Does Covid-19 mark end of hand­shake?

Pretoria News - - FRONT PAGE - ERIKA HUGHES Ideen | Hughes is aca­demic lead in per­for­mance, Univer­sity of Portsmouth.

“PLEASE re­frain from hand shak­ing,” read a sign at an event in Lon­don I re­cently at­tended. De­spite in­creas­ing anx­i­ety about coro­n­avirus (Covid19), for many of us, it was the first time we had en­coun­tered such a re­quest.

Re­frain­ing from such a com­mon be­hav­iour was eas­ier said than done. Hand­shak­ing comes au­to­mat­i­cally to many of us. The art of a proper hand­shake was drummed into me at a young age when grow­ing up in the US.

When I was around 10 years old, my fa­ther would re­hearse my hand­shake with me: “Make eye con­tact first. You don’t want to shake hands like a dead fish.” So I gripped his hand as firmly as I could, my lit­tle wrist and fin­gers strain­ing with pres­sure, my eyes locked on his.

Since then, I’ve be­come fas­ci­nated with the chore­og­ra­phy of the hand­shake: steady eye con­tact, slight head nod in ac­knowl­edge­ment, slight step for­ward, ex­ten­sion of the right hand in one fluid move­ment be­fore grasp­ing your part­ner’s hand with just the right amount of pres­sure.

The hand­shake has long been un­der­stood as a ges­ture that es­tab­lishes a pos­i­tive connection be­tween two peo­ple. It’s one of the first ges­tures men­tioned in Henry Sid­dons’s 1807 Prac­ti­cal Il­lus­tra­tions of Rhetor­i­cal Ges­ture and Ac­tion, a man­ual of ges­tures de­signed for English ac­tors that was an adap­ta­tion of a clas­sic ear­lier text, zu Einer Mimik, by Jo­hann Ja­cob En­gel.

Sid­dons de­fines the hand­shake, an ac­tion that “joins two ex­trem­i­ties of the hu­man body to each other”, as: An ex­pres­sion usual in friend­ship, benev­o­lence, and salu­ta­tion. This ges­ture is rich in sig­ni­fi­ca­tion, for the hand is the tongue of hearty good­will.

But what do we do when the for­merly benev­o­lent hand­shake be­comes po­ten­tially dan­ger­ous?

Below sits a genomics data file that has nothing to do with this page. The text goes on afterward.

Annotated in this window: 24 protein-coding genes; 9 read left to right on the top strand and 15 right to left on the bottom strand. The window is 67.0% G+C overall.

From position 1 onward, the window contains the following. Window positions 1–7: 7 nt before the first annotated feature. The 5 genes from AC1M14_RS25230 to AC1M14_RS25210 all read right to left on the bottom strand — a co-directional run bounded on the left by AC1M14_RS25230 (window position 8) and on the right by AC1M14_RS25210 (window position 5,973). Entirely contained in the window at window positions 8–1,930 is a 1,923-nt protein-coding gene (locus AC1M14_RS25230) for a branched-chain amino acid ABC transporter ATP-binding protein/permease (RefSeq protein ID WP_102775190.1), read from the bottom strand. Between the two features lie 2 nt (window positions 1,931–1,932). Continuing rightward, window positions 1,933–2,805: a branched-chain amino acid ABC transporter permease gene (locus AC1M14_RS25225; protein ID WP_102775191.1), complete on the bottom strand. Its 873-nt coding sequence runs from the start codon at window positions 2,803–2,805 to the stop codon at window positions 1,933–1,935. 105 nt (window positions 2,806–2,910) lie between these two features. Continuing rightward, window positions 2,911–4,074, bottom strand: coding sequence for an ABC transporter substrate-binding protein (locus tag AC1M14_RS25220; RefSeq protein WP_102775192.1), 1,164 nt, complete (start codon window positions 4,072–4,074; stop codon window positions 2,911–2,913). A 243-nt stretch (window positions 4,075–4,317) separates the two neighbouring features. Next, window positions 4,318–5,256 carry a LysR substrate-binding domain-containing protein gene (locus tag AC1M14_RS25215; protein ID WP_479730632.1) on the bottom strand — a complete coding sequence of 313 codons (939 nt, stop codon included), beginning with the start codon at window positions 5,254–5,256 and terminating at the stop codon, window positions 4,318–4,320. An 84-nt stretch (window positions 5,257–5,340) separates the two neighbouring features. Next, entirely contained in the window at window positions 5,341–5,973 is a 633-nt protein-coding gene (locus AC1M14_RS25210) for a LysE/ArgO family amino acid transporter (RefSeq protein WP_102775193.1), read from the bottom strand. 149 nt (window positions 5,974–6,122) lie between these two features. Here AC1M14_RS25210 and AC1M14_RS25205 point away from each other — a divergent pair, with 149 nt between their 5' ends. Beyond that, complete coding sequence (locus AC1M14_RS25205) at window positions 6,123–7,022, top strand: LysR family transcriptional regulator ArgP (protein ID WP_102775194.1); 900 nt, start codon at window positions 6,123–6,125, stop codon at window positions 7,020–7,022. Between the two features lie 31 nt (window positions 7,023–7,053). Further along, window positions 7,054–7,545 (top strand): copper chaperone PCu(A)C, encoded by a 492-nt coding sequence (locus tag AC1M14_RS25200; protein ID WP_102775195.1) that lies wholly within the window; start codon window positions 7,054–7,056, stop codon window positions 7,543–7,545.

An­gela Merkel’s In­te­rior Min­is­ter Horst See­hofer re­cently re­buffed the Ger­man chan­cel­lor’s ex­tended hand, while Ital­ians are try­ing out new rules of so­cial en­gage­ment that rep­re­sent a dras­tic de­par­ture from their high-con­tact nor­mal so­cial ges­tures of kiss­ing and em­brace.

Does this all spell the begin­ning of the end of hand­shak­ing?

I won­dered about this as I walked into a con­fer­ence room at the afore­men­tioned hand­shake-free event where I was to teach an im­pro­vi­sa­tion work­shop for drama teach­ers, many of whom had con­sid­er­able act­ing ex­pe­ri­ence. I had planned to lead sev­eral ex­er­cises that in­volved touch, in­clud­ing one where the par­tic­i­pants sup­port the weight of one another’s bod­ies as a means to un­der­stand their re­la­tion­ship as a group. Another be­gan with a se­ries of hand­shakes.

Be­fore we be­gan, I de­cided to ask par­tic­i­pants whether they felt com­fort­able touch­ing one another. Most didn’t mind – but some did, so I adapted the work­shop to re­move all di­rect con­tact that might join the hu­man body to­gether. I asked par­tic­i­pants to work in groups as orig­i­nally planned, but mime the hand­shake (and other such ges­tures) with a gap be­tween their bod­ies.

The re­moval of touch had a pal­pa­ble im­pact on the work­shop, as par­tic­i­pants strug­gled to main­tain the gap and re­sist the im­pulse to touch one another. Re­plac­ing the hand­shake with a rep­re­sen­ta­tion in­creased the group’s aware­ness of the learned im­pulse to per­form col­le­gial­ity with one another. Peo­ple kept apol­o­gis­ing for not touch­ing one another.

The coro­n­avirus out­break is caus­ing peo­ple to re­think the hand­shake and seek other ges­tures that per­form sim­i­lar func­tions with­out touch. The news site In­dia To­day has ad­vo­cated the re­place­ment of the (Western) hand­shake and cheek kiss in favour of a re­turn to the tra­di­tional na­maste greet­ing: a slight bow with hands pressed to­gether.

This global health cri­sis calls into ques­tion the role of touch in cul­tur­ally spe­cific ges­tures of greet­ing and ex­pres­sions of connection.

A global re­sponse might re­sult in mov­ing to­ward new per­formed ges­tures that re­de­fine how we in­ter­act with one another. | The Con­ver­sa­tion

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